Some people just want to get away. The process of disappearing professionally is a business transaction, and for a few weird months in 2009, I used to be the guy you pay.
I helped ten clients during my short tenure. All of them could be defined the same way. Middle-aged male. Ten more years of child support. Twenty years until retirement. A few kids who hate his guts, a wicked witch of an ex-wife, and no current plans in place to end his own miserable little life. Maybe you know the type. He’s past his prime, now. He keeps a gun in the desk drawer of his shitty little apartment. But the bottle of whiskey on the kitchen counter always comes first, and the fists follow soon after.
My job was to assist with the technical details. Say someone needed a new passport, or citizenship, or some other form of identification – all of those individuals were sent my way. Each part of our organization acted as an individual link in the chain. A third party always escorted the client to our neutral location. I met them there. Then they were off to the next stop. I never met anyone but the client and handler. It was safe that way, and we never broke the tradition. Not until my final customer on my last day.
I decided the man’s new name would be Jonathan Curtis shortly after seeing his photograph. He stood at five feet seven inches. He weighed approximately 220 pounds. Jon was divorced, light-skinned, and had a mess of faded freckles on his face that met a mostly full head of curly brown hair. I found a match for his ID in no time. The fake driver’s license was based in Toronto, Canada, but that did not mean Jon had to go there. A little computer design and ingenuity worked wonders in the 90s. My fakes fooled most international systems. Technology at the time offered little in comparison to today.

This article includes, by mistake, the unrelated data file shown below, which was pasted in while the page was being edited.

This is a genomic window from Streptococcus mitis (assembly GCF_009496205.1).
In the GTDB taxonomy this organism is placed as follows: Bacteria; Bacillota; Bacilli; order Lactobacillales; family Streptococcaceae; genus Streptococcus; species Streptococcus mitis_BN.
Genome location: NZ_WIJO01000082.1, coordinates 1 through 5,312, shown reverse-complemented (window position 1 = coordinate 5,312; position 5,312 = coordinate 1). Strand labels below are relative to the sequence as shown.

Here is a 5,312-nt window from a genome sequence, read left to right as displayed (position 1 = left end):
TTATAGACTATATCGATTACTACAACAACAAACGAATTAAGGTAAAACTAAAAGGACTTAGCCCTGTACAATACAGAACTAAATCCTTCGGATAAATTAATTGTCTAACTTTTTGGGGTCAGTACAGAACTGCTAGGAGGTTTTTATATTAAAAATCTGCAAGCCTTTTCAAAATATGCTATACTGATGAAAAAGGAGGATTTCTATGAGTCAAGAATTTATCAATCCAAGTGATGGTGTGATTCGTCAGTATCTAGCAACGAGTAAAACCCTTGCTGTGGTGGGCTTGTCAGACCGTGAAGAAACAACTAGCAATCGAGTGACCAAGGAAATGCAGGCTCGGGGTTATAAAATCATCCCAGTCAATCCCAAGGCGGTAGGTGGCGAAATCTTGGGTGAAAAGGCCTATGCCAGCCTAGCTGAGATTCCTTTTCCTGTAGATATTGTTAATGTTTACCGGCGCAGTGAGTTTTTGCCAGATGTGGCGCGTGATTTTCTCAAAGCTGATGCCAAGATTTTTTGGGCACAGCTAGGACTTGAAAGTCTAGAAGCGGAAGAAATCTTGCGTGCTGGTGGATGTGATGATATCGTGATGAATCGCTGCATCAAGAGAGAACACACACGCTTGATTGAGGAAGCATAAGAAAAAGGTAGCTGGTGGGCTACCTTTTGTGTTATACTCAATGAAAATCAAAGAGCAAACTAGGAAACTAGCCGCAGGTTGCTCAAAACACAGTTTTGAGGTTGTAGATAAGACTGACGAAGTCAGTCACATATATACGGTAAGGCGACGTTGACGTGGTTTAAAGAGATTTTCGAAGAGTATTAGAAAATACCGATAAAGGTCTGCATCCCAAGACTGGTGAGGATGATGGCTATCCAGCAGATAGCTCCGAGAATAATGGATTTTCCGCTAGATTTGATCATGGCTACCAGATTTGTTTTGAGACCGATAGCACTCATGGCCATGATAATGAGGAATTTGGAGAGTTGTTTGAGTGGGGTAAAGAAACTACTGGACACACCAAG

I met Jonathan for the first and last time inside a coffee shop in New Jersey.
I recognized our handler immediately across the rows of glossy tables. Sam was hard to miss in most public places. He stood over six feet tall and usually wore a burly beard that made him look insane. I knew my company liked to offer a subtle sign of their strength by sending a large handler – just in case any customer got the idea that they could be fucked on the payment process.
Sam stood and gestured me over to a booth in a corner of the shop. I pushed my way through the crowds of people and sat down across from the man now known as Jon. The tabletop was full of food.
“Sorry, bud, we got started without you. Want me to order you something?” Sam asked in his usual gruff voice.
I shook my head and tried to find a spot for my briefcase. He nodded and continued to talk to Jon with a mouthful of pancakes.
“Our associate will be giving you the necessary paperwork to leave the country. We don’t care where you go. In fact, it’s better that you don’t tell us.”
Jon seemed to like that tidbit.
“And, my wife…. She won’t find me?”
I tried my best not to roll my eyes. Sam offered no such restraint.